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November 7, 2008

American Family Summoned to Defend Parental Rights for Homeschooling

The Berlin Wall may have been come down in 1989, but the chill on liberty that existed for decades in Soviet-influenced East Germany seems to have penetrated further into, rather than receded from, the reunified capital of the Federal Republic of Germany.

Just two weeks ago, an American family living in Berlin was summoned to appear before the family court to defend their parental rights because they were homeschooling. The court summons informed the mother and father that they must bring their children and that if they did not personally appear they could be fined up to $31,000.

The father of the family is a former member of the U.S. military working now for a German engineering firm servicing confidential military contracts. The family have been homeschooling their children for several years. After consulting the German organization, the Network for Freedom in Education, and Home School Legal Defense Association, all agreed that it was in the family’s best interest for the mother and children to depart from Germany. Within days, the mother and three children left their home and returned to the United States until the matter could be resolved.

At the court hearing, the father was represented by German attorney Johannes Hildebrandt. Mr. Hildebrandt has also represented other homeschoolers, including the famous case of Melissa Busekros, the 15-year-old girl who was taken from her home in 2006. Because of a previous higher court ruling that held that homeschooling was an abuse of parental rights, the family court judge appeared ready to terminate parental rights immediately. Attorney Hildebrandt, however, who had appealed that case with support from HSLDA and the Alliance Defense Fund, argued that such a result would be absurd since the children were not being abused but were being nurtured and educated, and that an investigation into the matter further was at least required before such a drastic step was taken. The judge appeared to relent at that point and finally stated that “If the children would be tested by a school psychologist concerning their standard of knowledge, and if the children will reach the same standard as their contemporaries, I am not sure whether I would intervene in the parental custody.”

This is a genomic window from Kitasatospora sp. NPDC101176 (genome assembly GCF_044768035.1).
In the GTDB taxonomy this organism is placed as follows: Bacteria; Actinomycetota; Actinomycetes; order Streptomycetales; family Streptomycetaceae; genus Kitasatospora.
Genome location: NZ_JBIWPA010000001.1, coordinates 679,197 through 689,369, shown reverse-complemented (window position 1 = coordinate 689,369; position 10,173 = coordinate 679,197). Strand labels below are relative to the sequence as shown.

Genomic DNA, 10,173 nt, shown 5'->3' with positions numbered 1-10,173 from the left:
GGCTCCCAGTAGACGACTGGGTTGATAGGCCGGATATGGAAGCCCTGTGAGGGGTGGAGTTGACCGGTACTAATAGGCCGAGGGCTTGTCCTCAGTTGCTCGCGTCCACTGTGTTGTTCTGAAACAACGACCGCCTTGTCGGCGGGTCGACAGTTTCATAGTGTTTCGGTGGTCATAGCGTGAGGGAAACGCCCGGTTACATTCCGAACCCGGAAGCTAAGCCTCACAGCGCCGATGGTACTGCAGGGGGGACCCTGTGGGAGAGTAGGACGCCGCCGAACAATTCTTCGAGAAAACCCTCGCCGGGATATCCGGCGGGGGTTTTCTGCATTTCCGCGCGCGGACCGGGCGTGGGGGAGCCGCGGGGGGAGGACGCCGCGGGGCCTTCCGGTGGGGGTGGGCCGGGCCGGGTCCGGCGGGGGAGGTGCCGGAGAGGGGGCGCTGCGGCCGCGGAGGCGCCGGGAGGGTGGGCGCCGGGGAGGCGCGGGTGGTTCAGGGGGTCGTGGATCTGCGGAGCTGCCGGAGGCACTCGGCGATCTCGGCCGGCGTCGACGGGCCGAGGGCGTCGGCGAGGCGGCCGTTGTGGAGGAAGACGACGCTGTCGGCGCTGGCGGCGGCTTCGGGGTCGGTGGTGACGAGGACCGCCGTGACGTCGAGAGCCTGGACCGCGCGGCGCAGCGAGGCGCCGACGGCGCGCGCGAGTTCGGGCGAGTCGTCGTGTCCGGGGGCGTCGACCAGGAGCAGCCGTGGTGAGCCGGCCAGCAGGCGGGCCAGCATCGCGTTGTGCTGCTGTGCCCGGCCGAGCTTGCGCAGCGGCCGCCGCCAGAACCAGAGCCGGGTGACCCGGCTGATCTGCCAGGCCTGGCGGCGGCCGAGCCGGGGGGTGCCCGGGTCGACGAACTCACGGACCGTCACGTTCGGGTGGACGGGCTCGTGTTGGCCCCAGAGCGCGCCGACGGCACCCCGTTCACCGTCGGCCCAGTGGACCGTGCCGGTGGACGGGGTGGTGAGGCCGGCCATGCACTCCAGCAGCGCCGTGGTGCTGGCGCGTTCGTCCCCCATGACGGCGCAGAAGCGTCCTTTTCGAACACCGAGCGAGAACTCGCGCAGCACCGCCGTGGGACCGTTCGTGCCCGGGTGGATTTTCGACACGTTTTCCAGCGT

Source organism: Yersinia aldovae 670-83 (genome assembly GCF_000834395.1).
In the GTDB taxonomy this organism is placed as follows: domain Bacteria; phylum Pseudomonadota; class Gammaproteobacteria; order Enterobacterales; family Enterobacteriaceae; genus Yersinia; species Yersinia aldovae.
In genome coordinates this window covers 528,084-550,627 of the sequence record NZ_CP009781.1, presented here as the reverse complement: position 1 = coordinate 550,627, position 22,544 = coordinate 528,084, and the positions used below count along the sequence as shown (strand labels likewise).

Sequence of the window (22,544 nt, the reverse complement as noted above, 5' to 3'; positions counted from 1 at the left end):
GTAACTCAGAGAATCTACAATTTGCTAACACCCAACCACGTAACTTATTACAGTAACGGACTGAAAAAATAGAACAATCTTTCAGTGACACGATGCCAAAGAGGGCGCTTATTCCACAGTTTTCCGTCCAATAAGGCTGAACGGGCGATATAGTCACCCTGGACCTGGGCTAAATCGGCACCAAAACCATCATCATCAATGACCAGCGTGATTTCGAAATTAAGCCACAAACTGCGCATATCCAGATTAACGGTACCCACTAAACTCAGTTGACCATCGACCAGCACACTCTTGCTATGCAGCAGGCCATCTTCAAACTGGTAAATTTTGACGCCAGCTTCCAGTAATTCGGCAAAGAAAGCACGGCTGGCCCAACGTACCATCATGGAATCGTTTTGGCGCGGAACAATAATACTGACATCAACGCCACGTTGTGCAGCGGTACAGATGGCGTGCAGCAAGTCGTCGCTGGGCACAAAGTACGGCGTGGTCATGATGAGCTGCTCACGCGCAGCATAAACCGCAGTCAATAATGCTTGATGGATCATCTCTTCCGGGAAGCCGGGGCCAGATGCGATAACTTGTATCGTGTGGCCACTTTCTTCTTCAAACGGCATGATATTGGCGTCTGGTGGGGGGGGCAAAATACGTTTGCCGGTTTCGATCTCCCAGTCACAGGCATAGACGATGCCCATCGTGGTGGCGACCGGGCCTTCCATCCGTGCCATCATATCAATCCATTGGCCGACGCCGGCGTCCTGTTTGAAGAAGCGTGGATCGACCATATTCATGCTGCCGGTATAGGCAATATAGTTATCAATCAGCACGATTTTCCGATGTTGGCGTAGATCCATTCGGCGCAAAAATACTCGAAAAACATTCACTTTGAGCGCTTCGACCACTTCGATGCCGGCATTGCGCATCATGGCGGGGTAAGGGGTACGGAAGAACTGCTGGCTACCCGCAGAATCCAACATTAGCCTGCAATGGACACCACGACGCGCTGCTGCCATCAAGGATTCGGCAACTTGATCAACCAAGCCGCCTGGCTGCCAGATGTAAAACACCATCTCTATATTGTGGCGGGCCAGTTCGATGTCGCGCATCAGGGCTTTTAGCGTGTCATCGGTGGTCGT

The judge suspended the matter since the children were in the United States and not under her immediate jurisdiction. Many German homeschooling families would gladly allow their children to be tested or examined for academic performance in exchange for the right to homeschool freely. This case could be an important step in providing positive precedent. HSLDA, along with the Alliance Defense Fund, is supporting attorney Hildebrandt in litigating this case. The family is deciding whether or not they wish to pursue testing under the judge’s instructions.

Children Allowed to Remain